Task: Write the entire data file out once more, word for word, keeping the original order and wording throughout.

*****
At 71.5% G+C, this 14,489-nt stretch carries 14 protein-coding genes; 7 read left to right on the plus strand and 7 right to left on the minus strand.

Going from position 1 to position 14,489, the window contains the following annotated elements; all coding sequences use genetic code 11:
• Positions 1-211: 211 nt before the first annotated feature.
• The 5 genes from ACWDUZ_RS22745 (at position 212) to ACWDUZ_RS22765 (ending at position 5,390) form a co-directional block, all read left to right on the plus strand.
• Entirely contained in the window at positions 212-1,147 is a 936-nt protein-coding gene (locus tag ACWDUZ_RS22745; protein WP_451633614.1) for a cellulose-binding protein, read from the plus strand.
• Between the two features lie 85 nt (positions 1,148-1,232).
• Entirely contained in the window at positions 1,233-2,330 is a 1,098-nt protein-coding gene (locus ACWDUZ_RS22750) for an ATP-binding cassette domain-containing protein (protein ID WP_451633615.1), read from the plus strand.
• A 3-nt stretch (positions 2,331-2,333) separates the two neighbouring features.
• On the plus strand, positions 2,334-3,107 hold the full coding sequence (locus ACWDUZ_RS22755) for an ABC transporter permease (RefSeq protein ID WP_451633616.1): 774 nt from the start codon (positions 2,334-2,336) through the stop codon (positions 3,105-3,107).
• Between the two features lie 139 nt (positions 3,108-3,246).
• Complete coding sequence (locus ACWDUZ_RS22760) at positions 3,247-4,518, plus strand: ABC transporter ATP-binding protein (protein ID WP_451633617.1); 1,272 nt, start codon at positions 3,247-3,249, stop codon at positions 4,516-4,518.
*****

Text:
At 71.5% G+C, this 14,489-nt stretch carries 14 protein-coding genes; 7 read left to right on the plus strand and 7 right to left on the minus strand.

Going from position 1 to position 14,489, the window contains the following annotated elements; all coding sequences use genetic code 11:
• Positions 1-211: 211 nt before the first annotated feature.
• The 5 genes from ACWDUZ_RS22745 (at position 212) to ACWDUZ_RS22765 (ending at position 5,390) form a co-directional block, all read left to right on the plus strand.
• Entirely contained in the window at positions 212-1,147 is a 936-nt protein-coding gene (locus tag ACWDUZ_RS22745; protein WP_451633614.1) for a cellulose-binding protein, read from the plus strand.
• Between the two features lie 85 nt (positions 1,148-1,232).
• Entirely contained in the window at positions 1,233-2,330 is a 1,098-nt protein-coding gene (locus ACWDUZ_RS22750) for an ATP-binding cassette domain-containing protein (protein ID WP_451633615.1), read from the plus strand.
• A 3-nt stretch (positions 2,331-2,333) separates the two neighbouring features.
• On the plus strand, positions 2,334-3,107 hold the full coding sequence (locus ACWDUZ_RS22755) for an ABC transporter permease (RefSeq protein ID WP_451633616.1): 774 nt from the start codon (positions 2,334-2,336) through the stop codon (positions 3,105-3,107).
• Between the two features lie 139 nt (positions 3,108-3,246).
• Complete coding sequence (locus ACWDUZ_RS22760) at positions 3,247-4,518, plus strand: ABC transporter ATP-binding protein (protein ID WP_451633617.1); 1,272 nt, start codon at positions 3,247-3,249, stop codon at positions 4,516-4,518.